Yolande Moreau plays the industrious but touched washerwoman-turned-painter Seraphine de Senlis (Seraphine Louis) with an open-faced conviction that is almost unnerving in its intensity. In Seraphine, Martin Provost's painterly story of the painter's life, Moreau makes this woman both a bio-film archetype and a one-of-a-kind creative spirit.
In 1914 Senlis, Seraphine is a matronly 50ish cook and house-cleaner, a free-spirit who wanders the fields in her bare feet and sings hymns in Latin (she used to be a nun) while trudging from one odd job to the next. For those jobs, she has her price and sticks to it. No, she's not saving up to make rent. She's a regular at the painters' supply shop.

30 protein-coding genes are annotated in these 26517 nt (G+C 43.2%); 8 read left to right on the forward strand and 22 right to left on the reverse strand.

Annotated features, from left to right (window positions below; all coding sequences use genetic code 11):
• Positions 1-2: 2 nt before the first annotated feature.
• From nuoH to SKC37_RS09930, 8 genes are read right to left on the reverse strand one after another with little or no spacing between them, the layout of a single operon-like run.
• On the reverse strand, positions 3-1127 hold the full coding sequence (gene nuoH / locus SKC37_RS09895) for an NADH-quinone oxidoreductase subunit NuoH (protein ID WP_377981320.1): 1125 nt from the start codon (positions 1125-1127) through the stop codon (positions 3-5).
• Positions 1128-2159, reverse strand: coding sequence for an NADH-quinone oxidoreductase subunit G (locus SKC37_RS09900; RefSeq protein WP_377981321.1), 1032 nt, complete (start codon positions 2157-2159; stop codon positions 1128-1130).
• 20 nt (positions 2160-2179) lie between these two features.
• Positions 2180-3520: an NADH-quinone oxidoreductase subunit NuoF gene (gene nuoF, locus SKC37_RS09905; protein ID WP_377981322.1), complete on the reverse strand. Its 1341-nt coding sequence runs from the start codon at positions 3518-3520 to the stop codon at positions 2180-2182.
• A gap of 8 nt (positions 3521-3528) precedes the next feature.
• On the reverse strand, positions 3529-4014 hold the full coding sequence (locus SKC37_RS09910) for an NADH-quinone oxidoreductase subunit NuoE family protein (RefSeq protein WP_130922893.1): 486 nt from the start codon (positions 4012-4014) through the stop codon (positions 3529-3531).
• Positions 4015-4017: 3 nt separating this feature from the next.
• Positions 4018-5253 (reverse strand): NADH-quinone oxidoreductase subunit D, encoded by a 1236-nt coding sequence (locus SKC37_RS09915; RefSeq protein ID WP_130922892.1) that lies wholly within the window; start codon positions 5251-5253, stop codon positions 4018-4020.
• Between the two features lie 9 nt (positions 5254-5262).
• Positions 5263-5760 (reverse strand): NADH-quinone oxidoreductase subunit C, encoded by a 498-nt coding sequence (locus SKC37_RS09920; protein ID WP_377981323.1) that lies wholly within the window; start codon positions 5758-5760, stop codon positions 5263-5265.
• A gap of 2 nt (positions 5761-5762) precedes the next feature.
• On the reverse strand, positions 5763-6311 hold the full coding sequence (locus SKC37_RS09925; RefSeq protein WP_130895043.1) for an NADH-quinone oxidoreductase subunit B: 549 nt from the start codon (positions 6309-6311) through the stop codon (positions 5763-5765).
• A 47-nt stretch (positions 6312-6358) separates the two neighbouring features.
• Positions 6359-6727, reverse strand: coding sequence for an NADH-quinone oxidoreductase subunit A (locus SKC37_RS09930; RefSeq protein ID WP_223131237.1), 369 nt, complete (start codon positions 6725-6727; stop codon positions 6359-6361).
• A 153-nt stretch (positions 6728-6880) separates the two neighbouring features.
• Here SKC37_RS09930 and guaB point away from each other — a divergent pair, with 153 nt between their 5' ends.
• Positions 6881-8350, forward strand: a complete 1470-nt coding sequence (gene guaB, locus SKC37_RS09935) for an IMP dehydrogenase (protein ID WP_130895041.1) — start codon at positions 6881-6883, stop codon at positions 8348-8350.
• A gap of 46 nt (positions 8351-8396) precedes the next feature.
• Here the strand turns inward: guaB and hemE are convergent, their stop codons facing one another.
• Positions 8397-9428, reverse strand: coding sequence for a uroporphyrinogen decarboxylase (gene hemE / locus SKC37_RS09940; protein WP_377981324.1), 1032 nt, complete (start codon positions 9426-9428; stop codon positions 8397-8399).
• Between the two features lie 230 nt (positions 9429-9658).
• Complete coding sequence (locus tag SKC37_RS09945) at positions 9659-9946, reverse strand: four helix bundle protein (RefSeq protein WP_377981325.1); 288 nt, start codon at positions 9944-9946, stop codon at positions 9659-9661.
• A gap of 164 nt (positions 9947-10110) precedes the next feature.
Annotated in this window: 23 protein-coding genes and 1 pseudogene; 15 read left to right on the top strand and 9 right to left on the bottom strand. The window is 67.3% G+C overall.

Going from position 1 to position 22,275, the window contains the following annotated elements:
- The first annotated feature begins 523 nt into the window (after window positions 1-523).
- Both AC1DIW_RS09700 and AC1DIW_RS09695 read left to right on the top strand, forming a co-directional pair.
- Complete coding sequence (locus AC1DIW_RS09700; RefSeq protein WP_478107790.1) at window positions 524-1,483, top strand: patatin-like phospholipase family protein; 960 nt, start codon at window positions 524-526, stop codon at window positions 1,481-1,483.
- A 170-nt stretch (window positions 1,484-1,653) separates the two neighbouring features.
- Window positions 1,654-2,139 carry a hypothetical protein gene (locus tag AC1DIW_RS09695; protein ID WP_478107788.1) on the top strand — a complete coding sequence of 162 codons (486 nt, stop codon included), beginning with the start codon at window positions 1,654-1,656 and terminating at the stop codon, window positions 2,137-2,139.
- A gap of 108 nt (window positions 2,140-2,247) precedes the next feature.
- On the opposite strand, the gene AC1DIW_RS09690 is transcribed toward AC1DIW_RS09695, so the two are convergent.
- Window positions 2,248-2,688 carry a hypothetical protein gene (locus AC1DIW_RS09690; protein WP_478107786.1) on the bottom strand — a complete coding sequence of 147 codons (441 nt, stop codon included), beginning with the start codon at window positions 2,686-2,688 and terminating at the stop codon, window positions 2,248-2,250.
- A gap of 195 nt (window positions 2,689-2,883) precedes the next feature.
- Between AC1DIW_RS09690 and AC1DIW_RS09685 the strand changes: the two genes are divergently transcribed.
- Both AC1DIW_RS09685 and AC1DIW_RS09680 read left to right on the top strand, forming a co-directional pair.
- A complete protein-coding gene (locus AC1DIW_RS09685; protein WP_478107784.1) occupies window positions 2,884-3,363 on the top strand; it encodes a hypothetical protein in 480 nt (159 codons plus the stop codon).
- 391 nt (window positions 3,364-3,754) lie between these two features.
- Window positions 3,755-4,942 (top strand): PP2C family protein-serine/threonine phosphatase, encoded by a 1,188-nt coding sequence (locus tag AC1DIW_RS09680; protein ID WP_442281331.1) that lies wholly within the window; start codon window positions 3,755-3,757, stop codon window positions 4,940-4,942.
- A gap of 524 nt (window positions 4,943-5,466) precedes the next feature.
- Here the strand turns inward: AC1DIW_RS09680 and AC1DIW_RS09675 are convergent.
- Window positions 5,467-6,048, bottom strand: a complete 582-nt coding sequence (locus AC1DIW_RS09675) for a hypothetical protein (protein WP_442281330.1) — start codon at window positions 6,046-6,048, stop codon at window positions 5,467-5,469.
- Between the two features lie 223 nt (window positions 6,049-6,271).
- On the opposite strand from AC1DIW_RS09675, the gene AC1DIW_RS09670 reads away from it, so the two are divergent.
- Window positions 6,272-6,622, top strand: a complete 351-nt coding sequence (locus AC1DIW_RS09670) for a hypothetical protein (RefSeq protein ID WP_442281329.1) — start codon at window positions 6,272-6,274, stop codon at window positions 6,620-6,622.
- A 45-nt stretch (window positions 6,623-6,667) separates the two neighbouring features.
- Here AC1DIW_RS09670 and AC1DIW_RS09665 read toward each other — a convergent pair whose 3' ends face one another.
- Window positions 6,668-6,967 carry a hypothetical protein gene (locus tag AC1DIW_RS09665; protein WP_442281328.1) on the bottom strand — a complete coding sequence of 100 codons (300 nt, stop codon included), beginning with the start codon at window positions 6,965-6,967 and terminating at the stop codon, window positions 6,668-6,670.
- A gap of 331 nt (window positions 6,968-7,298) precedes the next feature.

Little does the renowned German art critic and dealer Wilhelm Uhde (Ulrich Tukur) suspect that the woman making him tea might be his next "modern primitives" discovery. Alas, a World War may get in the way of fame and fortune.
Provost's film is a sanitized and time-compressed (Uhde actually discovered her years before World War I, and told people she was dead years before her actual death) account of Seraphine's life and work. But the glories of the French countryside were never more beautiful than in this film that celebrates a woman who saw that beauty.
Screening at: 3 p.m. Friday, April 3, Regal; 7:30 p.m. Sunday, April 5, Regal.Copyright © 2015, Los Angeles Times